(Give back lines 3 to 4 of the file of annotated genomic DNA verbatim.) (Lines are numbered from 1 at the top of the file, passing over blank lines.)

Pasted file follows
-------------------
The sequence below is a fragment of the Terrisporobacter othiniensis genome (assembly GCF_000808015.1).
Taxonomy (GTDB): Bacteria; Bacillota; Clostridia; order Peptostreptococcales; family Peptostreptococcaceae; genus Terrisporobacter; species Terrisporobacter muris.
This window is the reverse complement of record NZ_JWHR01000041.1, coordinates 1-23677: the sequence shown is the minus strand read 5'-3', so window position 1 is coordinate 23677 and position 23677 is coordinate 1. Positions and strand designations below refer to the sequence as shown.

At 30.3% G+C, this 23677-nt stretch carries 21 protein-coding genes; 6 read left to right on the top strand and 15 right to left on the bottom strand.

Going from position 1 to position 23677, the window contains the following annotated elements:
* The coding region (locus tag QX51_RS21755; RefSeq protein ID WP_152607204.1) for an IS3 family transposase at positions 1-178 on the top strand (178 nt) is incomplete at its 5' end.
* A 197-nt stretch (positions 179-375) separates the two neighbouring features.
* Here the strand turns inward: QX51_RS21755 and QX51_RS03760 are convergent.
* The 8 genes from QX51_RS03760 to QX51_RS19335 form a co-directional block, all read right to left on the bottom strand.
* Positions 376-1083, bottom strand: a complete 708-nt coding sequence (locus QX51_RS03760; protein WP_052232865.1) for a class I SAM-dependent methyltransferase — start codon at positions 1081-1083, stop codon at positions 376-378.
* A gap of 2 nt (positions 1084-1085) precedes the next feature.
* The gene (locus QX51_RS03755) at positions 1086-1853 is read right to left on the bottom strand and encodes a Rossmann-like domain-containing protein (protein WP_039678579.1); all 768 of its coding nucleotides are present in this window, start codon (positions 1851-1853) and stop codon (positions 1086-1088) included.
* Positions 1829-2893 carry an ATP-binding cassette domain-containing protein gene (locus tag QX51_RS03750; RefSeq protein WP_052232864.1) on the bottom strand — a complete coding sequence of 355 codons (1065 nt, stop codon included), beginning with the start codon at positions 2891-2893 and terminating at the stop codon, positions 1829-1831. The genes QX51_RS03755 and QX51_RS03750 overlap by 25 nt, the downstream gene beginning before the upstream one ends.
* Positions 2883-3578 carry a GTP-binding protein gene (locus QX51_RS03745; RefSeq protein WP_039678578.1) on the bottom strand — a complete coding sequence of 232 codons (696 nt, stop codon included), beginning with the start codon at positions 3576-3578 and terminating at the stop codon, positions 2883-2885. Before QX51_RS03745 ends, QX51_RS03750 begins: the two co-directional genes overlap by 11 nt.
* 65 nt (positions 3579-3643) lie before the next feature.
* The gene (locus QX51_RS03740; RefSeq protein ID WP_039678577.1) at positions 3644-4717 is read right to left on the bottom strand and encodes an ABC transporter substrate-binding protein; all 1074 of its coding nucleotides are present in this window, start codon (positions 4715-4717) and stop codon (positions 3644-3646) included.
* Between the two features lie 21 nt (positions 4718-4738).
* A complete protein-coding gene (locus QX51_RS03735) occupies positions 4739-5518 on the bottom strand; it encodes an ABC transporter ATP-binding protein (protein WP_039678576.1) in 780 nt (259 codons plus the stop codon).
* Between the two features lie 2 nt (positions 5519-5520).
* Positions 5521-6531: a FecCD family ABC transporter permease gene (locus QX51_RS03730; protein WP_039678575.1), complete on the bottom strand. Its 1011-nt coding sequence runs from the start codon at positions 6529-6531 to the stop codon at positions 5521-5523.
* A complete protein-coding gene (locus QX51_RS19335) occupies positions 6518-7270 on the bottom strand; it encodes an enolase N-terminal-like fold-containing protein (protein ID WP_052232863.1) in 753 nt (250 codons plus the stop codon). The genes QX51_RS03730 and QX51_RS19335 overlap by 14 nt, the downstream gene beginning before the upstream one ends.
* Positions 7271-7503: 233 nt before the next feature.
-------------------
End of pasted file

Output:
This window is the reverse complement of record NZ_JWHR01000041.1, coordinates 1-23677: the sequence shown is the minus strand read 5'-3', so window position 1 is coordinate 23677 and position 23677 is coordinate 1. Positions and strand designations below refer to the sequence as shown.

At 30.3% G+C, this 23677-nt stretch carries 21 protein-coding genes; 6 read left to right on the top strand and 15 right to left on the bottom strand.